Bosses are significantly more interesting here in Metal Slug 2. There are the traditional "giant tank" battles, but also a massive "chomper" machine that chases our heroes up a building, a gun-toting madman that's eaten by an orca upon defeat, and a final boss alien mothership confrontation that's lifted straight from the film Independence Day. As if death weren't enough of a hazard, Metal Slug 2 injects "status effects" into the run and gun formula. Mummies can turn the protagonists into, well, other mummies, walking at glacial speeds and unable to fire most weapons. Antidotes can reverse this condition, though death is more likely to occur before one is found. There's also obesity: this is caused by consuming too much food (which typically only grants points) on a single life. Obesity causes a character to move slower, but humorously increases (or "beefs up" I suppose) attack power and even alters projectile sprites. Even better, the knife used for melee attacks is transformed into a (kitchen) knife and fork. "Diet powder" can eliminate this condition, as can simply moving around (exercise, in other words).

The graphics are once again hand-drawn and absolutely gorgeous. The soundtrack, which is ultimately comprised of tunes that appear in other Metal Slug games, is upbeat and riveting. The "announcer" is persistent and hilarious, and the heavily-accented "rocket lawnchair!" has since become a meme of sorts. Really, the only thing holding back Metal Slug 2 is its pervasive, crippling slowdown. The game slows to a crawl at the most inopportune times, leading to a number of cheap deaths and a general sense of frustration. The developers were kind enough to rectify this issue by releasing Metal Slug X, which uses a modified version of the engine seen in Metal Slug 3, removes slowdown, and introduces other various quality of life improvements. X may arguably be the "definitive" version of this game, though both variants are now widely available and it really only takes a little more than an hour to play though both Metal Slug 2 and Metal Slug X. In any event, Metal Slug 2 may be slow, but that doesn't stop it from also being quite excellent.
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PartridgeSenpai
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Re: Games Beaten 2020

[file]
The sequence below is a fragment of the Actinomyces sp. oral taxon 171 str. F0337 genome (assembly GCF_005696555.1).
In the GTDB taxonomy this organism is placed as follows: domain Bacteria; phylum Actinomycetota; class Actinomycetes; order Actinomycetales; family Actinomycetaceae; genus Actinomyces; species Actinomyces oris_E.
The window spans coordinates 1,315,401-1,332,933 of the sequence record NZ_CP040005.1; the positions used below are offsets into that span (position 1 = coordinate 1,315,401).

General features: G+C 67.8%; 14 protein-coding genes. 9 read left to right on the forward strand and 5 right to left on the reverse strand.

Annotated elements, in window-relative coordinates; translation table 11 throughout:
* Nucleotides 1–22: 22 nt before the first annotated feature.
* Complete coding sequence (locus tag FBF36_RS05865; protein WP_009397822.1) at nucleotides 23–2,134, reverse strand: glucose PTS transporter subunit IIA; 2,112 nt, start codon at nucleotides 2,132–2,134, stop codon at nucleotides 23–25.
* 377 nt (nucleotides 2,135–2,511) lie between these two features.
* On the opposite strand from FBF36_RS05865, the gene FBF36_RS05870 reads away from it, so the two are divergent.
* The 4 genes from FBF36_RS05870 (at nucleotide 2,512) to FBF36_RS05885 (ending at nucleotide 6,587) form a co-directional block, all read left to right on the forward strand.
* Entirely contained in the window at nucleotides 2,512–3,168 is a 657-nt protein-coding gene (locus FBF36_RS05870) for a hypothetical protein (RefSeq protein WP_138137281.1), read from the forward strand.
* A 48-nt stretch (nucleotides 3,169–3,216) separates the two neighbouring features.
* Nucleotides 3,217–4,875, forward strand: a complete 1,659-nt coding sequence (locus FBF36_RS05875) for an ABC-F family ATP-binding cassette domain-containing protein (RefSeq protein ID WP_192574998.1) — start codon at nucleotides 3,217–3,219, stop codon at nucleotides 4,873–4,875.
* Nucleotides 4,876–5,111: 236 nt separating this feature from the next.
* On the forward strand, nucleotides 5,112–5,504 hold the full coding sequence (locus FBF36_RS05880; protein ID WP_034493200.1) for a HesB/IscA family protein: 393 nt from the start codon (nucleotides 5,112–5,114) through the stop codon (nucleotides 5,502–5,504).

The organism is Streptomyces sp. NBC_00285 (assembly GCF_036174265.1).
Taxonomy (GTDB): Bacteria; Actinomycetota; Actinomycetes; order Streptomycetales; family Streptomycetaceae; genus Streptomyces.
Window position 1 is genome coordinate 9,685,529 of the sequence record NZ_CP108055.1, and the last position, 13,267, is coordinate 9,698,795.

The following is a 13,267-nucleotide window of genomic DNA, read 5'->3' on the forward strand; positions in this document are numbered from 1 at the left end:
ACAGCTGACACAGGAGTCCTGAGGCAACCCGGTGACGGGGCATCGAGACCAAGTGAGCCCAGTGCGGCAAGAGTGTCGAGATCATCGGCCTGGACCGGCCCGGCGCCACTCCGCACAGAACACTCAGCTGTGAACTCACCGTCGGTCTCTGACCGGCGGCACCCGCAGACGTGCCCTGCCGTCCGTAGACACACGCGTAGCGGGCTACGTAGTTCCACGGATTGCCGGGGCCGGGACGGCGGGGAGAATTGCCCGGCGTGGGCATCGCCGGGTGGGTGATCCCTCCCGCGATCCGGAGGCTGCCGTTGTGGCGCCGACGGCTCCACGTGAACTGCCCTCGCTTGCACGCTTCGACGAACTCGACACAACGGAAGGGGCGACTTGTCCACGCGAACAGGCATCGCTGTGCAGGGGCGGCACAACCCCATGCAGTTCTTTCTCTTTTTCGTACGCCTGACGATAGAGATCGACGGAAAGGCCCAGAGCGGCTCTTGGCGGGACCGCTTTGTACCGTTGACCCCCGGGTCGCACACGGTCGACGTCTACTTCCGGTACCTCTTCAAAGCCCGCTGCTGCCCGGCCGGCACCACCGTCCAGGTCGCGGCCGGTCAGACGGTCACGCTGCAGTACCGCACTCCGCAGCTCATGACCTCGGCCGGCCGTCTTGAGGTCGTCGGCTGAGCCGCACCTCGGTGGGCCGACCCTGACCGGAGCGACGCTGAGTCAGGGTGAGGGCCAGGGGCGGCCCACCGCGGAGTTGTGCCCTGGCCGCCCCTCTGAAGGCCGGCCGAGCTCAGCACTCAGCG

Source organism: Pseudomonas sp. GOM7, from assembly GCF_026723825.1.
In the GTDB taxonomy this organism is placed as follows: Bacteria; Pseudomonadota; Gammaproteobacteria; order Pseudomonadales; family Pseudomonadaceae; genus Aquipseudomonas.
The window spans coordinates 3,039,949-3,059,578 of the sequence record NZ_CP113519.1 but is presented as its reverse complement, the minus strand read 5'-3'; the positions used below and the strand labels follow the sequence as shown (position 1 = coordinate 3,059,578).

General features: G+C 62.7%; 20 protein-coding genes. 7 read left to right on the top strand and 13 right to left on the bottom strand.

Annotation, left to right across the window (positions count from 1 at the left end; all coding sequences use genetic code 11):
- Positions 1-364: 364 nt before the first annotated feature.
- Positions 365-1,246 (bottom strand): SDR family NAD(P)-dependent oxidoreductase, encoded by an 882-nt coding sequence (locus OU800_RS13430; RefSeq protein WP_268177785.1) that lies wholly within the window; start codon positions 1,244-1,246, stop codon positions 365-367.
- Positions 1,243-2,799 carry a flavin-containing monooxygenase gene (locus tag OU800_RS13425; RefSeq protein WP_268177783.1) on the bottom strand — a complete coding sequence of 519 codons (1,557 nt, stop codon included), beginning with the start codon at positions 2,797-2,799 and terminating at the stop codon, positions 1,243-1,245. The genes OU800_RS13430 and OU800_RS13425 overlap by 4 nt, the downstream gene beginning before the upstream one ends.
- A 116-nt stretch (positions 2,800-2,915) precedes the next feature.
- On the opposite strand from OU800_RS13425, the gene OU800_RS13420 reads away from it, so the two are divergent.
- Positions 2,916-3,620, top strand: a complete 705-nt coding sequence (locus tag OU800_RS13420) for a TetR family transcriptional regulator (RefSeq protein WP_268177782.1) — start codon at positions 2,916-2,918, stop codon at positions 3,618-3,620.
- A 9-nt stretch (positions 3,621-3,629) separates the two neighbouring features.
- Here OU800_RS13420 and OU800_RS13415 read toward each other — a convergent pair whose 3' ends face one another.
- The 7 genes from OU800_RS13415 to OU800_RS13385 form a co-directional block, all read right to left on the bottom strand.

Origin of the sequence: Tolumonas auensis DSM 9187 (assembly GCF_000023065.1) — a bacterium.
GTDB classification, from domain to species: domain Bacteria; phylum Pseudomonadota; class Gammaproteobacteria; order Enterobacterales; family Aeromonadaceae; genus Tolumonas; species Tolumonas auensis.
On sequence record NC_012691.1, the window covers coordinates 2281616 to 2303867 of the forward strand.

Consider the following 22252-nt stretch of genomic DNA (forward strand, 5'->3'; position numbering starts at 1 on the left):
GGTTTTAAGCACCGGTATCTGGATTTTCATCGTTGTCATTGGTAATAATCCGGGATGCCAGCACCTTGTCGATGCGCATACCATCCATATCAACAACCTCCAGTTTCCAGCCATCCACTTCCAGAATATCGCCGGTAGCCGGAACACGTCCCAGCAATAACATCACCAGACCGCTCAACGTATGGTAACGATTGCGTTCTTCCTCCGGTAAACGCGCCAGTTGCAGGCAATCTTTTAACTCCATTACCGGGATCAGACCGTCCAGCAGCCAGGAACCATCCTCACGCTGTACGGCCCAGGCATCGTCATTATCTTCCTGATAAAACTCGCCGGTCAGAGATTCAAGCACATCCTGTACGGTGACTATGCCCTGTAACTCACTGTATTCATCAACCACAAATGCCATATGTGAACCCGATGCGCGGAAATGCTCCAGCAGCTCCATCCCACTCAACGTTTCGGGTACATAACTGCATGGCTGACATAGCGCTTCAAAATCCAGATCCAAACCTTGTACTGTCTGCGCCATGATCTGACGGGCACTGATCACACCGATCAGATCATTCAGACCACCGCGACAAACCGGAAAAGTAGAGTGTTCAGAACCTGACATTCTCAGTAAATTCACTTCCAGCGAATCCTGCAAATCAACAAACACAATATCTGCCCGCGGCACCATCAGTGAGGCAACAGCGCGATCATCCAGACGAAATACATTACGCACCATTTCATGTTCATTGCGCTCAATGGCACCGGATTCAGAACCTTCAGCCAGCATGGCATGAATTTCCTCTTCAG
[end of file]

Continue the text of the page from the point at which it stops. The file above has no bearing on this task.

by PartridgeSenpai Sat Jul 11, 2020 1:09 am

Partridge Senpai's 2020 Beaten Games:
Previously: 2016 2017 2018 2019
* indicates a repeat

1. Invisigun Reloaded (Switch)
2. Human: Fall Flat (Switch)
3. Shantae: The Pirate's Curse (3DS)
4. Darksiders: Warmastered Edition (PC)
5. Splatterhouse (PS3) *
6. 3D Dot Game Heroes (PS3)
7. Tokyo Jungle (PS3)
8. Pictobits (DSiWare)
9. Puzzle Quest: The Legend Reborn (Switch)
10. WarioWare Gold (3DS)
11. Disaster: Day of Crisis (Wii)
12. Sleeping Dogs: Definitive Edition (Xbone)
13. Sleeping Dogs: Nightmare in North Point (Xbone)
14. Sleeping Dogs: Year of the Snake (Xbone)
15. Dynamite Headdy (Genesis) *
16. Shovel Knight: King of Cards (3DS)
17. Shovel Knight: Shovel of Hope (3DS) *
18. Shovel Knight: Plague of Shadows (Switch) *
19. Shovel Knight: Specter of Torment (Switch) *
20. Shovel Knight: Showdown (Switch)
21. Dragon Quest Builders 2 (PS4)
22. ActRaiser (SNES)
23. Castlevania: The Adventure ReBirth (WiiWare)
24. Mega Man X (SNES)
25. Breath of Fire II (SNES)
26. Ape Escape 2 (PS2) *
27. Doubutsu No Mori+ (GC)
28. Ape Escape (PS1)
29. Ape Escape 3 (PS2) *
30. Maken X (DC)
31. Cubivore (GC)
32. Wario World (GC) *
33. Hatoful Boyfriend (PC)
34. Fire Emblem: Mystery of the Emblem (SFC)
35. Baku Bomberman 2 (N64)

36. Chameleon Twist (N64)

This is a game I picked up a while ago for a couple bucks and heard it was neat, and my ability to pick up more Bomberman games has been temporarily interrupted due to renovations at the place I usually buy them at, so I decided to go through this game in the meanwhile. I knew it was short, but I didn't really expect to finish it in just a little over an hour ^^;. Granted, I only did 4 out of 6 stages, but this is a super short game that albeit has a neat gimmick.

Chameleon Twist is a somewhat early N64 game with a very simple (although somewhat baffling) premise. You're a chameleon (the game has 4 different colors to pick from), just chilling out on a log, when a white rabbit right out of Alice in Wonderland hops past you and jumps into a weird, magical pot. You, being a chameleon with nothing better to do, I suppose, jump in after it, and transform into a little humanoid with a long chameleon tongue! The rabbit then proceeds to tell you to more or less get going with the adventure and leaves. You go through a few more stages, with the rabbit unlocking doors or giving you little hints about bosses here and there, but that's it for the story. Even calling it a "story" seems a bit generous. It's more like an incredibly general premise, but that isn't a bad thing.